His Majesty has confirmed with some reluctance the decision to
send a gentleman to the Imperial Court. This individual (fn. 8) has
orders not to delay his departure beyond next week. His instructions
are announced as follows : in the first place to make
a vigorous representation of the regret felt by his Majesty at
seeing the peace with Saxony arranged to the perpetual exclusion
of the interests of his nephews, contrary to the intentions,
frequently ratified to restore them to their former free possession
of their own dominions. Further he is to ask that the
agreements shall be revoked upon this point. Finally he is to
protest that if they will not concede this amicably, his Majesty
will be compelled to render that justice to himself that he seeks
in vain from others, and so if he is seen to take certain steps,
his action will be sufficiently justified in the eyes of the
world, and if anything occurs which they may not like the
Austrians will only have themselves to blame. However, in
spite of this high tone I am informed that the protest will be
made in the mildest manner, which means that the whole affair
will end in words.
The ambassador for Spain has received his commissions and
his departure is being hastened. He also is to make strong
representations for the adjustment of the affair, but he seems
in no hurry to set out.
The leading parliamentarians here, while these disturbances
prevail, make their calculations for the future, and in the hope
that the king is determined to settle the matter by force of
arms, seeing that he cannot do it satisfactorily or honourably
by negotiation and without abandoning the advantage of his
nephews, delude themselves with the belief that they will see
parliament convoked for next winter. They base their belief
on the impropriety of such an expedition, judging it such from
the vain results of Anstruther's past negotiations, and it is
strengthened by the apparent necessity in which his Majesty finds
himself not to suffer himself to be deluded more and more
every day in matters of such consequence. Upon this basis
they have had adroit representations made to the king that they
are most anxious to see such an affair terminated in the largest
fashion. At the same time they have made specious overtures
to him, saying that whenever he decides to summon parliament
he may put aside all the satisfactions that concern past affairs,
with the object disclosed upon other occasions, the only intent
of parliament being to undertake in a generous and resolute
manner to uphold the reputation and glory of the English name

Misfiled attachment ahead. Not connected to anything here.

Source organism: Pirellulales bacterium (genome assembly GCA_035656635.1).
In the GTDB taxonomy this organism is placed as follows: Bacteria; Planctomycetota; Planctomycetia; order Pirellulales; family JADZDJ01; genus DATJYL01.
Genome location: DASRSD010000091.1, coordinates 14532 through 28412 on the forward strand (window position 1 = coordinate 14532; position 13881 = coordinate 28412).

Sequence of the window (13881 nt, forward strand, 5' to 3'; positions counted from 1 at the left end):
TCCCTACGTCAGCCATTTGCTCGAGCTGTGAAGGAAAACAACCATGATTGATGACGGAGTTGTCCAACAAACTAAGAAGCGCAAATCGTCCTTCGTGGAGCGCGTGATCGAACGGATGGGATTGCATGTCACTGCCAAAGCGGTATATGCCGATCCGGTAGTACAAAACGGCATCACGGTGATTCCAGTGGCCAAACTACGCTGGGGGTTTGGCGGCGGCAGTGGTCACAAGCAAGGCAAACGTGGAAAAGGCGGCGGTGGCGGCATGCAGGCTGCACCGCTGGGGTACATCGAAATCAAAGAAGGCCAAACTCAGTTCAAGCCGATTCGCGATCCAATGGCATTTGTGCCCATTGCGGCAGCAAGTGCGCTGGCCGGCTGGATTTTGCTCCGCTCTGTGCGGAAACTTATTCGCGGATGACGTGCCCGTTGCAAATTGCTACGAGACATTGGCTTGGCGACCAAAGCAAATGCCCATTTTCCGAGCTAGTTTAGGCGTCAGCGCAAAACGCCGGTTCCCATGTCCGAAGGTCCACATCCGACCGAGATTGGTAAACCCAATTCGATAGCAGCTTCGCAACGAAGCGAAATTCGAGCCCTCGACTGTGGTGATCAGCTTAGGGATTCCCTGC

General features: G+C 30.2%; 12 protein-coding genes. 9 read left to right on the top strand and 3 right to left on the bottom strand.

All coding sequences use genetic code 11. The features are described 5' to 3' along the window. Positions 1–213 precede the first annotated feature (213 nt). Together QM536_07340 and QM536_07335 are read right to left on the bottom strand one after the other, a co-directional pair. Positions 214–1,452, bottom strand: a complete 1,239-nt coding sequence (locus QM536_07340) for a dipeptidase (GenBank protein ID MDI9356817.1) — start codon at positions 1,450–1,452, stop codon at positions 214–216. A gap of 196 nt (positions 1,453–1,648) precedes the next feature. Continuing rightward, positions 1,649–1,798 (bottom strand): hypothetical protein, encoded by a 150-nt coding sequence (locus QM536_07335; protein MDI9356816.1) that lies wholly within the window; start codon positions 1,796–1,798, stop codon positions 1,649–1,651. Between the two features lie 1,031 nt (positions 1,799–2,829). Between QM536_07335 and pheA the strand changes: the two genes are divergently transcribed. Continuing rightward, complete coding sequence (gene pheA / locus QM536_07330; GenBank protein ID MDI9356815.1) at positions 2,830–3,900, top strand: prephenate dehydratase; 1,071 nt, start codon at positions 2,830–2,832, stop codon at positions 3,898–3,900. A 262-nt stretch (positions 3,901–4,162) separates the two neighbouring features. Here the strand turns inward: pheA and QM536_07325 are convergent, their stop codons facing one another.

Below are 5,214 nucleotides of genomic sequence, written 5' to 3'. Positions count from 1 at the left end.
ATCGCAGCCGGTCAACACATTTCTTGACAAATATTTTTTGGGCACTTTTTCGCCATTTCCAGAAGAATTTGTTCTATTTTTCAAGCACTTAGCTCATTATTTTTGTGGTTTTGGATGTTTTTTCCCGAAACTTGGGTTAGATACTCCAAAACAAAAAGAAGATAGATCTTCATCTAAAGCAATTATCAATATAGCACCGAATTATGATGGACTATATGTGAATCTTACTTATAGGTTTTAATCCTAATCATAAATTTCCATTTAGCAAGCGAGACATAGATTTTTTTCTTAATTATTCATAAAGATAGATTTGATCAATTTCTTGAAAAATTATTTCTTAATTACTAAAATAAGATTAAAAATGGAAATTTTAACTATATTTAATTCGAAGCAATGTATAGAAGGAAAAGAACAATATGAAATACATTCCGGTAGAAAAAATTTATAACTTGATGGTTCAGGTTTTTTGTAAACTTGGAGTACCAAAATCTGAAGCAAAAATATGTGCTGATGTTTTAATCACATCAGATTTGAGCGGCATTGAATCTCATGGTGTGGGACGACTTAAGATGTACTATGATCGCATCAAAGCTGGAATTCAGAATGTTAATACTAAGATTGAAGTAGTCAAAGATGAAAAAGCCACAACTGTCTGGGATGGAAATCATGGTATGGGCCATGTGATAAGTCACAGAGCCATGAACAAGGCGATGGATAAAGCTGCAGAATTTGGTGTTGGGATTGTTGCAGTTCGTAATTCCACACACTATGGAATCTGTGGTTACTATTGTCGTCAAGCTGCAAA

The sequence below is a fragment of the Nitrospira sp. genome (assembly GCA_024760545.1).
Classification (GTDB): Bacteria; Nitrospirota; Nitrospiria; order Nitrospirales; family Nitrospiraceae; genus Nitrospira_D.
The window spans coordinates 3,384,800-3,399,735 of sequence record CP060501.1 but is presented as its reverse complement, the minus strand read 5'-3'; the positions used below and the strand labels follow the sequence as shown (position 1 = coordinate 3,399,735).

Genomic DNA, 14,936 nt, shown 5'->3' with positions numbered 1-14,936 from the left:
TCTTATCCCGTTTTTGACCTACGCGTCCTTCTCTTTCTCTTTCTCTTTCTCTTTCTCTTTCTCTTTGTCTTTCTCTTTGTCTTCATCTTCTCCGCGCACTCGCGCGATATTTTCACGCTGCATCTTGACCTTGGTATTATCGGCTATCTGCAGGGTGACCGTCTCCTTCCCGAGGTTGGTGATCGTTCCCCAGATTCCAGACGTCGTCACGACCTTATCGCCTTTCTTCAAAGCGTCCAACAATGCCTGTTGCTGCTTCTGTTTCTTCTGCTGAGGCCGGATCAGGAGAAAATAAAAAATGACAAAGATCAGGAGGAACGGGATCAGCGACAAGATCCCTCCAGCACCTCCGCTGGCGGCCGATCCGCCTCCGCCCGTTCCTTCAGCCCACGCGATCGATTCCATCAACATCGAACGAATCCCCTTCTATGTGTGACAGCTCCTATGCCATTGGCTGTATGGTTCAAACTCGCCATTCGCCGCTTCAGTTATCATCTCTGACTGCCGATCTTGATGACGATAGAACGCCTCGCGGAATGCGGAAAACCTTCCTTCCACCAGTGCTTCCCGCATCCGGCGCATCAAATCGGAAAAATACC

at the height that it deserves as well as the ordinances and forces
of the nation, for which purpose they express themselves as
ready to provide the king with what he may consider necessary,
particularly at present, to kindle and to maintain the war against
those who unlawfully retain the states and jurisdictions pertaining
to the Palatine House, and thereby prejudice its interests
as well as the dignity of this crown (con questi fondamenti
hanno fatto destramente rappresentar al Re esser loro grandemente
antiosi di veder tal negotio con le maggiori forme terminato
et fattagli insieme far qualche apertura speciosa, con dire che
ogni volta sia rissoluto a voler chiamar il Parlamento potra metter
da parte tutte le soddisfattioni che si voglia ruminare le cose
passate con quel fine che sono stati altre volte divolgati sola
intentione del parlamento essendo che con rissolute et generose
maniere d' intraprender di sostenere la riputatione et la gloria
del nome Inglese a quel segno che merita l'ordine e le forze
della Natione per il cui effetto bene si mostreranno pronti di
provedere il Re di cio egli conoscera necessario particolarmente
al presente per suscitare e mantenere la guerra contro quelli
che trattenando illegitimamente li stati e le giurisditioni spettanti
alla Casa Palatina pregiudicano alli interessi di quella
e alla dignita di questa corona).
These representations having been considered, the king has
intimated that he greatly appreciates the good will of his subjects.
He declared that when occasion arose he would make such
capital from it as he felt sure he could promise himself from
their devotion, but with the intention, so far as one can gather
his Majesty's objects, of doing nothing at all, in the hope of
finding other means of meeting what future days may bring
forth. To tell the truth it looks as if he might reasonably promise
himself anything, since he has achieved with such ease the arming
of these present ships and consent to the contributions for
fitting out the others which are to put to sea next year.
Great disturbances occur every day in these waters, and although
these consist in the mischief which the Dunkirkers, the French
and the Dutch inflict on each other, it is the English ships and
goods which seem to suffer the most harm. The Dutch recently
took an English ship which was proceeding to Dunkirk with a
rich cargo, and the Dunkirkers a French one which was coming
to this kingdom with many passengers, who were all incontinently
thrown into the sea. The confusion is really considerable and gives
the merchants here good ground for complaining at the lack of
security for their trade, and to others to disparage the operations
of the Earl of Linge, who sailed with so many ships, only to
do harm instead of increasing the reputation of this nation.
News has just arrived from him that he has made reprisals in
the Downs on a Dutch ship, and that he has gone in person to